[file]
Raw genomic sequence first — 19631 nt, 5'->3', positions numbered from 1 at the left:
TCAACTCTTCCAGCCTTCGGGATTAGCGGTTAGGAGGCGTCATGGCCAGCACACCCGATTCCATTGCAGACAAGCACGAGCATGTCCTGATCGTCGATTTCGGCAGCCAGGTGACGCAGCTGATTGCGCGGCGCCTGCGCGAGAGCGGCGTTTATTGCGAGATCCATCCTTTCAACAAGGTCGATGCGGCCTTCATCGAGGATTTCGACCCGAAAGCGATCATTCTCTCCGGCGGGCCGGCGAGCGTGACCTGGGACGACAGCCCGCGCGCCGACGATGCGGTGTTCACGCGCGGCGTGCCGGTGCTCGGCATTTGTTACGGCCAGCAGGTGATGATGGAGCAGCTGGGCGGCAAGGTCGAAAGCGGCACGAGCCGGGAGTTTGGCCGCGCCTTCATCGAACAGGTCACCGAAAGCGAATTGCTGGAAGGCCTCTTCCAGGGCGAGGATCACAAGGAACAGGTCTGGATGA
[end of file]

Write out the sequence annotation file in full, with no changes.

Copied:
Raw genomic sequence first — 19631 nt, 5'->3', positions numbered from 1 at the left:
TCAACTCTTCCAGCCTTCGGGATTAGCGGTTAGGAGGCGTCATGGCCAGCACACCCGATTCCATTGCAGACAAGCACGAGCATGTCCTGATCGTCGATTTCGGCAGCCAGGTGACGCAGCTGATTGCGCGGCGCCTGCGCGAGAGCGGCGTTTATTGCGAGATCCATCCTTTCAACAAGGTCGATGCGGCCTTCATCGAGGATTTCGACCCGAAAGCGATCATTCTCTCCGGCGGGCCGGCGAGCGTGACCTGGGACGACAGCCCGCGCGCCGACGATGCGGTGTTCACGCGCGGCGTGCCGGTGCTCGGCATTTGTTACGGCCAGCAGGTGATGATGGAGCAGCTGGGCGGCAAGGTCGAAAGCGGCACGAGCCGGGAGTTTGGCCGCGCCTTCATCGAACAGGTCACCGAAAGCGAATTGCTGGAAGGCCTCTTCCAGGGCGAGGATCACAAGGAACAGGTCTGGATGA